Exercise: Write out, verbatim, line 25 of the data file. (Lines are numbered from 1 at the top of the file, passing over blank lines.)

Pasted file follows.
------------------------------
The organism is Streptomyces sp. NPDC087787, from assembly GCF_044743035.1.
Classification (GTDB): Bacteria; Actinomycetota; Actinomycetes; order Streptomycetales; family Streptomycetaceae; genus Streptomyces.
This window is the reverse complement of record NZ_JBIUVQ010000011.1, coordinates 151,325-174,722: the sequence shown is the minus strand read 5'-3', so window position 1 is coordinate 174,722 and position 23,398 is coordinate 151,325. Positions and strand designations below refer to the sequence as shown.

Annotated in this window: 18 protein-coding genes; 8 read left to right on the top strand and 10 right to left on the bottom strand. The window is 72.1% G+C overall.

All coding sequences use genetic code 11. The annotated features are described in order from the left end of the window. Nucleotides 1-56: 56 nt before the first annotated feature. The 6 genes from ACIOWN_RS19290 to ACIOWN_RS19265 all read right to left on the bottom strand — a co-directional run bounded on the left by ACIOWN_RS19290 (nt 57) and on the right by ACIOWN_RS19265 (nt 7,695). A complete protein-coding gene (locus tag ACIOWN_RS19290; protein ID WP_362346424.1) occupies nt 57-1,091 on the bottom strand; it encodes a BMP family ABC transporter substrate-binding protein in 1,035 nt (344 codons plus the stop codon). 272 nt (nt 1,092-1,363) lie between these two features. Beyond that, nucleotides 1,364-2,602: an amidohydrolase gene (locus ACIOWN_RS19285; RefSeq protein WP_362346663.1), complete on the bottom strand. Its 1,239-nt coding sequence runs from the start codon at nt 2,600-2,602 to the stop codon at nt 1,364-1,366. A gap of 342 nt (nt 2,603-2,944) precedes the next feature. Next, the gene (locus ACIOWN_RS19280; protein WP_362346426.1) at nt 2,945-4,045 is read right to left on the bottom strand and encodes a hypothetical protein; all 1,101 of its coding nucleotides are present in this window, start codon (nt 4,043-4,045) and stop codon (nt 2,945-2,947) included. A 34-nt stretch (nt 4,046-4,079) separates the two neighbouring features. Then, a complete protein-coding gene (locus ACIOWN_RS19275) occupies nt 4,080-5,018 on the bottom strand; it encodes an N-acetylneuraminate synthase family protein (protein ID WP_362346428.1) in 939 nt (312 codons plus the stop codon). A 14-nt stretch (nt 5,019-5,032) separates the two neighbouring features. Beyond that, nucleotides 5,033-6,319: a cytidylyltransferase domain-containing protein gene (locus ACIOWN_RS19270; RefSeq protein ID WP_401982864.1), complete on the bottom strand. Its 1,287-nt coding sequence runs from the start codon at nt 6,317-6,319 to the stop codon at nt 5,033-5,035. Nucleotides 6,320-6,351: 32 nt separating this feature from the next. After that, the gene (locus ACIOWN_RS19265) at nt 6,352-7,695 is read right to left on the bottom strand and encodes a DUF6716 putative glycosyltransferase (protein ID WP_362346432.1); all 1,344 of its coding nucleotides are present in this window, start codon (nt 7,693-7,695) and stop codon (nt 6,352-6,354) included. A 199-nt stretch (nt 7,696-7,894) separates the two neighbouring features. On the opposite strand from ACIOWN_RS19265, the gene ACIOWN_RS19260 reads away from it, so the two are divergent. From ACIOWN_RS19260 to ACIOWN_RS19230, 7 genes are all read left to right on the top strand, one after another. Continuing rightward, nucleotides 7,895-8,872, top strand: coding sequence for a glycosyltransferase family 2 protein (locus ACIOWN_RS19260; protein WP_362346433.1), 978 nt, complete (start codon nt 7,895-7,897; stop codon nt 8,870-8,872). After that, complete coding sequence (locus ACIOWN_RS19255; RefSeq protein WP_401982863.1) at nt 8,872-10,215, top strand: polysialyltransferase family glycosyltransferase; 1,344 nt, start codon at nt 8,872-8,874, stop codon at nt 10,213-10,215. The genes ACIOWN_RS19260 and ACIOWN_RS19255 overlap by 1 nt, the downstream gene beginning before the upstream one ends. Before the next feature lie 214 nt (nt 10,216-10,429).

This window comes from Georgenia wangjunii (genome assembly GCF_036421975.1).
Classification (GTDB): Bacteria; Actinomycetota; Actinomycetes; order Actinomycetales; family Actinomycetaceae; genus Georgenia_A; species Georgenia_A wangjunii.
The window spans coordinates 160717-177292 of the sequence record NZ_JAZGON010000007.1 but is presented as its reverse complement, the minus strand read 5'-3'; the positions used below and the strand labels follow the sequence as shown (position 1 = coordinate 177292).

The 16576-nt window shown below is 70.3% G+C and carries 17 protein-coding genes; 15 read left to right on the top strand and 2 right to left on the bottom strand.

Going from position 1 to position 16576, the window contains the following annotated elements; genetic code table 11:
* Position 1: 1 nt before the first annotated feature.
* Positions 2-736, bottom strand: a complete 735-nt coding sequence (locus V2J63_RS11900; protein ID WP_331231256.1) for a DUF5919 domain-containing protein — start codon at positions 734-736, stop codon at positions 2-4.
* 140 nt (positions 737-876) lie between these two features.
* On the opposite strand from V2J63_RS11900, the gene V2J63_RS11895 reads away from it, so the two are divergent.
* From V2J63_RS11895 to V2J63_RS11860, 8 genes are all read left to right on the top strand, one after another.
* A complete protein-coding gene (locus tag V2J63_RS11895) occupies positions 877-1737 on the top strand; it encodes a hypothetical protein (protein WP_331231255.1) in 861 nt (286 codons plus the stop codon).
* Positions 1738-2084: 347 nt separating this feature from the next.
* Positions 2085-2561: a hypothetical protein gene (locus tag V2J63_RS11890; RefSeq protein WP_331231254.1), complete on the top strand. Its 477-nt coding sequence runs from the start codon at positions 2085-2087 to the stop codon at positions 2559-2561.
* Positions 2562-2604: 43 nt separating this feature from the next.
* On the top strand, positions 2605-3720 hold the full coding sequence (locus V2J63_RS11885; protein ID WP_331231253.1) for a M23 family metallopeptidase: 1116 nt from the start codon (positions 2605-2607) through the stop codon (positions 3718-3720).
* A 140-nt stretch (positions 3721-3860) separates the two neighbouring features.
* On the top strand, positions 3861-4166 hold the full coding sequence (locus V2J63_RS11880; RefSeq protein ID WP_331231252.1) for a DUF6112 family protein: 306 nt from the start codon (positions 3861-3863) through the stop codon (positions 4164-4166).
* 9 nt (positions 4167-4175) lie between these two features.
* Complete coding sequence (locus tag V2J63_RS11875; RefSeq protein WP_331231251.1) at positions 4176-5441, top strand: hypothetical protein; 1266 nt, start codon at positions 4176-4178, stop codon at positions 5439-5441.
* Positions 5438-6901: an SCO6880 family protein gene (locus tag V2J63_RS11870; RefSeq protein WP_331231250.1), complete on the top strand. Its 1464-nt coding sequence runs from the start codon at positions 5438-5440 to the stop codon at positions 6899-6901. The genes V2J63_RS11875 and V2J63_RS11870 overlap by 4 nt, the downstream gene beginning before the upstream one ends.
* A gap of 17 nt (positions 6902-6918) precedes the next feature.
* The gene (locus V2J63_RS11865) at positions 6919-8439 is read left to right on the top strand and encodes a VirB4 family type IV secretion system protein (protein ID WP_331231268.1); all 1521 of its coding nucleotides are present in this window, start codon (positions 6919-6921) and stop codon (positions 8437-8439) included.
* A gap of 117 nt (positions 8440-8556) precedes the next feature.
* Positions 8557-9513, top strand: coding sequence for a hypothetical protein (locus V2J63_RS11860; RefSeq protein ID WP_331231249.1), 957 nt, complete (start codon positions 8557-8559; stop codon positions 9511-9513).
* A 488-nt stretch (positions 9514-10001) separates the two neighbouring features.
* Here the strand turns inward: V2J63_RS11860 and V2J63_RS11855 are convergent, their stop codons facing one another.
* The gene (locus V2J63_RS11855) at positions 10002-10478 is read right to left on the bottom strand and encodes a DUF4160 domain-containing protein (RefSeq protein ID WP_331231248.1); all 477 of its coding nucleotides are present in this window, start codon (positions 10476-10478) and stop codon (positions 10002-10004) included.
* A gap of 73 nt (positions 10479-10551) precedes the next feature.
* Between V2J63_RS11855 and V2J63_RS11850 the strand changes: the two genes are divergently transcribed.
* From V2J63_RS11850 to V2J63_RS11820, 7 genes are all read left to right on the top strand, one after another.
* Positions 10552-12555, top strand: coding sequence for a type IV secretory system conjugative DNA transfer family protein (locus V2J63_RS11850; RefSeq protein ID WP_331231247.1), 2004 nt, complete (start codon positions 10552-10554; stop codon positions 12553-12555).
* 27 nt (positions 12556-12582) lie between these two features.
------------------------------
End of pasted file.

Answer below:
* Positions 5438-6901: an SCO6880 family protein gene (locus tag V2J63_RS11870; RefSeq protein WP_331231250.1), complete on the top strand. Its 1464-nt coding sequence runs from the start codon at positions 5438-5440 to the stop codon at positions 6899-6901. The genes V2J63_RS11875 and V2J63_RS11870 overlap by 4 nt, the downstream gene beginning before the upstream one ends.